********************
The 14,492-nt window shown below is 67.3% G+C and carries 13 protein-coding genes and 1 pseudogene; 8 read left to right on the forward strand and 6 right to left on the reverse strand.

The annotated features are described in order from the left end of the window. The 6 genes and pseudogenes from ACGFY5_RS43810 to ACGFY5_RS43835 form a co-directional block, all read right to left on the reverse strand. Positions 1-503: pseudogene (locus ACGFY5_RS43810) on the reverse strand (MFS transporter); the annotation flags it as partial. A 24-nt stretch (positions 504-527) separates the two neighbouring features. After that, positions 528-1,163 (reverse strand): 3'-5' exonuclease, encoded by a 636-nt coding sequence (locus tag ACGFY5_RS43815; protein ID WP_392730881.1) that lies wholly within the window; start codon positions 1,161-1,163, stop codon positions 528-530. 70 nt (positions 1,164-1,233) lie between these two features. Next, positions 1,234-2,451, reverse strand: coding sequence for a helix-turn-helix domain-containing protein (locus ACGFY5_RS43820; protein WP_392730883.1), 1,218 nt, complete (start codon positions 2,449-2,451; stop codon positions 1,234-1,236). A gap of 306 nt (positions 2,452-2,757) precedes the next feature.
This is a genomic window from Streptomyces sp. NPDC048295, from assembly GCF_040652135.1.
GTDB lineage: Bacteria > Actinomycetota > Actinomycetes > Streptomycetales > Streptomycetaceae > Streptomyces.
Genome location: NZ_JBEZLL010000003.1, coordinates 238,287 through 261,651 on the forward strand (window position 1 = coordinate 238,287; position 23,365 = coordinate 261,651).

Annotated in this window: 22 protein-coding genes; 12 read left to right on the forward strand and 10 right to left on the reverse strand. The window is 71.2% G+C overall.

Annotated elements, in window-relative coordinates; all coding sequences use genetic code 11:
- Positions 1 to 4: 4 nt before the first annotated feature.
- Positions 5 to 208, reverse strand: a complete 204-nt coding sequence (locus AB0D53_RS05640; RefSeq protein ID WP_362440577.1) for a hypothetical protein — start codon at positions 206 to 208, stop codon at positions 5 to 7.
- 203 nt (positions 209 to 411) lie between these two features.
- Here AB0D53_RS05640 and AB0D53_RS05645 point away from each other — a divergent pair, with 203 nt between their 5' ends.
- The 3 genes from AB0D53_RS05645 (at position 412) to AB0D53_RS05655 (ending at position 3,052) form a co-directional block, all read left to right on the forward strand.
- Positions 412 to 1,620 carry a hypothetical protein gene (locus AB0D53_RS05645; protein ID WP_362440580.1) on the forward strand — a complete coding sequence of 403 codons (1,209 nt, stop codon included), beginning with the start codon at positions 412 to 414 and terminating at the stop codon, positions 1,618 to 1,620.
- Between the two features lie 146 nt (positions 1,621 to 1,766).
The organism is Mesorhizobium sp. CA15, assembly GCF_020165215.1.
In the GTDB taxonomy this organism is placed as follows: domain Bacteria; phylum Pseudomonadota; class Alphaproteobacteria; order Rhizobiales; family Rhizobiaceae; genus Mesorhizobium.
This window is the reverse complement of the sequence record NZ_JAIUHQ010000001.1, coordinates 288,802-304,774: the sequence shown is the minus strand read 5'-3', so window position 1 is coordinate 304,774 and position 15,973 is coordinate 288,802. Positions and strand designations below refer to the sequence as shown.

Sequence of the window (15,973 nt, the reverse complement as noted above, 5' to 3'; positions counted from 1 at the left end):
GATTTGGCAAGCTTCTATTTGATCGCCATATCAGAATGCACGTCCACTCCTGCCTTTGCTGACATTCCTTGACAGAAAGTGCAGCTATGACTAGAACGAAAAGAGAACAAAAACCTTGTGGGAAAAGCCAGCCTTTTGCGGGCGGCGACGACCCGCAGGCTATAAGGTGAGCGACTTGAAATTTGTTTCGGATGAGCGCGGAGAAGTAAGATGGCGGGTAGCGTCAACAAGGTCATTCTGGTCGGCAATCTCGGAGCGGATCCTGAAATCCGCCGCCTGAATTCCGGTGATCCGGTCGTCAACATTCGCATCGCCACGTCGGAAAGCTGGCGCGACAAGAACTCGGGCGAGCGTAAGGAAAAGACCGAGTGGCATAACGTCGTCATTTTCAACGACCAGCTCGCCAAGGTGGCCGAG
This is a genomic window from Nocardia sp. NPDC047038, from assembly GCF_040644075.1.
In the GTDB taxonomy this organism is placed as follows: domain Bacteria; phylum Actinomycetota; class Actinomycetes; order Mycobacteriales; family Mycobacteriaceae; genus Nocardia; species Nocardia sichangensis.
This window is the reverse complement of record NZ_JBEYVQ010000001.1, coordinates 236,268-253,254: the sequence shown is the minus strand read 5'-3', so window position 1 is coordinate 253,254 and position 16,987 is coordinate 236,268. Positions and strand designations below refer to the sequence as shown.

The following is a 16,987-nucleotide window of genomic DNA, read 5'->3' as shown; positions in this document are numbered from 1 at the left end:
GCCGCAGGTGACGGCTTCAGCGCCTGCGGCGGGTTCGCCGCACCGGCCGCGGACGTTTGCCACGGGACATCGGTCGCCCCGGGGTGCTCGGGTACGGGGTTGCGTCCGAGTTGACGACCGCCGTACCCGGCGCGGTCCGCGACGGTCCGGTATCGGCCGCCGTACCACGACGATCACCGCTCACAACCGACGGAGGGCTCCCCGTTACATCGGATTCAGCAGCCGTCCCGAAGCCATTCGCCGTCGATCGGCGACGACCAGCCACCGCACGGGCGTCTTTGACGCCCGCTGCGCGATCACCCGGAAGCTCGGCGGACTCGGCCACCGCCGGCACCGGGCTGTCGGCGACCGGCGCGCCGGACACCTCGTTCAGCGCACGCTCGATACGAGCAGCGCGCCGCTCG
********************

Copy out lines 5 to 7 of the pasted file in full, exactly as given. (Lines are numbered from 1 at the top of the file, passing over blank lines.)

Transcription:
Genome location: NZ_JBEZLL010000003.1, coordinates 238,287 through 261,651 on the forward strand (window position 1 = coordinate 238,287; position 23,365 = coordinate 261,651).

Annotated in this window: 22 protein-coding genes; 12 read left to right on the forward strand and 10 right to left on the reverse strand. The window is 71.2% G+C overall.

Annotated elements, in window-relative coordinates; all coding sequences use genetic code 11: